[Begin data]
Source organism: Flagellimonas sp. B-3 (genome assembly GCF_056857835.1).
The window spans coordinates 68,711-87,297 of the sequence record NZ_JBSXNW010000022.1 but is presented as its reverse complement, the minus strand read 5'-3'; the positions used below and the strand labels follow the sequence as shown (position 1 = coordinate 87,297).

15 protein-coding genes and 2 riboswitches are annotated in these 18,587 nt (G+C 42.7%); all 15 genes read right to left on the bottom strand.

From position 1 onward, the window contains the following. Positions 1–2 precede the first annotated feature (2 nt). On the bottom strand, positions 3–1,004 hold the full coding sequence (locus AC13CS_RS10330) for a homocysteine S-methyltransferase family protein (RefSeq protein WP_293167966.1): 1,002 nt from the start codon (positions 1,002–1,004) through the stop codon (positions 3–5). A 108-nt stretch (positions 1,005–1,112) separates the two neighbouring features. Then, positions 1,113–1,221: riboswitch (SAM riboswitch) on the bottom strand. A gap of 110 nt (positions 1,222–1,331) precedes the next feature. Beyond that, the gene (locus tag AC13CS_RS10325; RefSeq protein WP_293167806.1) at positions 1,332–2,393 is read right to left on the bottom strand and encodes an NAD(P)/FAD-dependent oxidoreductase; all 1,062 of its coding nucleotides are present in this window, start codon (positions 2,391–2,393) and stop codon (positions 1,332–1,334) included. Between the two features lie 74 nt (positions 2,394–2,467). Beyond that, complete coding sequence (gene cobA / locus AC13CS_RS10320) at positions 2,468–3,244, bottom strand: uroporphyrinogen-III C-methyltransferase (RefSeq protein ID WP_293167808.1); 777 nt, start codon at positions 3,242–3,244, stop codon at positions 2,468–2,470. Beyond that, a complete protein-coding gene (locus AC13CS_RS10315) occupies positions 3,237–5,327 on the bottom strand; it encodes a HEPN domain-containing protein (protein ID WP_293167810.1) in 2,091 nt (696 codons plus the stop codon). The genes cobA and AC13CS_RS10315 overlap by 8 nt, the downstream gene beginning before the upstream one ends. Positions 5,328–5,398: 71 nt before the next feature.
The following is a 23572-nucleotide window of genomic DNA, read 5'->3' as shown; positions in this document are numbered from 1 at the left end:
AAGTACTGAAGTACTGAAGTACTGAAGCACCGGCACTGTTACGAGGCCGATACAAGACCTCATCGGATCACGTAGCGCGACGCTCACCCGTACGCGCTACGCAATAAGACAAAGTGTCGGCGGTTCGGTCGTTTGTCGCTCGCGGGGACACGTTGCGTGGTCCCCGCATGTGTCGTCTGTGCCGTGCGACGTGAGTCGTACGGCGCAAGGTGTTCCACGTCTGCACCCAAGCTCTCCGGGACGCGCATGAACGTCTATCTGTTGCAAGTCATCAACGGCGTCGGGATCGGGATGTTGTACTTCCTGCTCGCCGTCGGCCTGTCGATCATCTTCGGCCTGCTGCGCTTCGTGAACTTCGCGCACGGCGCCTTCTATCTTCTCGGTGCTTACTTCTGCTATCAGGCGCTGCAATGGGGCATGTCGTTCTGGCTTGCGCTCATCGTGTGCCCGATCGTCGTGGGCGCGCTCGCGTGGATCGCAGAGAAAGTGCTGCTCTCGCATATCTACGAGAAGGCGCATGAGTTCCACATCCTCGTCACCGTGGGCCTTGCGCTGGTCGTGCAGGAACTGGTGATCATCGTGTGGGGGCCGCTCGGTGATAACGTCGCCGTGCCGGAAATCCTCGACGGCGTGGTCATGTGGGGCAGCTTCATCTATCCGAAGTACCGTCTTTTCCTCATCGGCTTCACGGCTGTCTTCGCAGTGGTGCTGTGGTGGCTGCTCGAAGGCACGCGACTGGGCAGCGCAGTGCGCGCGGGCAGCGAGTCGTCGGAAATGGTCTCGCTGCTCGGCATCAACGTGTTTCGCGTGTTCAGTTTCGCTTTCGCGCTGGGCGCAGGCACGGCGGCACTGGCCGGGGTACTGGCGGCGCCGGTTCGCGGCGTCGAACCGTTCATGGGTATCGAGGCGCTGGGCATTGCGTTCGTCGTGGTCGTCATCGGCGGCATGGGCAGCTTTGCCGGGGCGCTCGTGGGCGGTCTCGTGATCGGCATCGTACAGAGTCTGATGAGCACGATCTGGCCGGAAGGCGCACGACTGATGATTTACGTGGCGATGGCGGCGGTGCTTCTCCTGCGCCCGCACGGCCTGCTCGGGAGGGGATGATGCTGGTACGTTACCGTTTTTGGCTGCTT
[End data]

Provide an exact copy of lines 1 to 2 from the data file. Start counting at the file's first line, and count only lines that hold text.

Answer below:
Source organism: Flagellimonas sp. B-3 (genome assembly GCF_056857835.1).
The window spans coordinates 68,711-87,297 of the sequence record NZ_JBSXNW010000022.1 but is presented as its reverse complement, the minus strand read 5'-3'; the positions used below and the strand labels follow the sequence as shown (position 1 = coordinate 87,297).